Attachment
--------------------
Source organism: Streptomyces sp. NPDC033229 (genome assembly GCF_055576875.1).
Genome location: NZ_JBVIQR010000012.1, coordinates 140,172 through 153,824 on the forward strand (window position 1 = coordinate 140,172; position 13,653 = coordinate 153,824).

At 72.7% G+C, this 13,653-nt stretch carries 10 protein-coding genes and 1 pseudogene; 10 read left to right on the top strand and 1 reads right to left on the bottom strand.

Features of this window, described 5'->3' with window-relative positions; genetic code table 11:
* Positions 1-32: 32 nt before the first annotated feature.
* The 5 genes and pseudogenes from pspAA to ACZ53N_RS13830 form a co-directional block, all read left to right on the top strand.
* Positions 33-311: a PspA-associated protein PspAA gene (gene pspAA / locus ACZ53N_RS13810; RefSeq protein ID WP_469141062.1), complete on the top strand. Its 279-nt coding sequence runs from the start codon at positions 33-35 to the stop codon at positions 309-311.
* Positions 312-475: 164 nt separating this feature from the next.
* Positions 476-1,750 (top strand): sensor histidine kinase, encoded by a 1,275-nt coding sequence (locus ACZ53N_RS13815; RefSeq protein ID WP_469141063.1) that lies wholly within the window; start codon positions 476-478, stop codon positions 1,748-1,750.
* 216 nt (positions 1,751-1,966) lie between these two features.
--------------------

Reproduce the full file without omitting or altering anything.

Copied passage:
Source organism: Streptomyces sp. NPDC033229 (genome assembly GCF_055576875.1).
Genome location: NZ_JBVIQR010000012.1, coordinates 140,172 through 153,824 on the forward strand (window position 1 = coordinate 140,172; position 13,653 = coordinate 153,824).

At 72.7% G+C, this 13,653-nt stretch carries 10 protein-coding genes and 1 pseudogene; 10 read left to right on the top strand and 1 reads right to left on the bottom strand.

Features of this window, described 5'->3' with window-relative positions; genetic code table 11:
* Positions 1-32: 32 nt before the first annotated feature.
* The 5 genes and pseudogenes from pspAA to ACZ53N_RS13830 form a co-directional block, all read left to right on the top strand.
* Positions 33-311: a PspA-associated protein PspAA gene (gene pspAA / locus ACZ53N_RS13810; RefSeq protein ID WP_469141062.1), complete on the top strand. Its 279-nt coding sequence runs from the start codon at positions 33-35 to the stop codon at positions 309-311.
* Positions 312-475: 164 nt separating this feature from the next.
* Positions 476-1,750 (top strand): sensor histidine kinase, encoded by a 1,275-nt coding sequence (locus ACZ53N_RS13815; RefSeq protein ID WP_469141063.1) that lies wholly within the window; start codon positions 476-478, stop codon positions 1,748-1,750.
* 216 nt (positions 1,751-1,966) lie between these two features.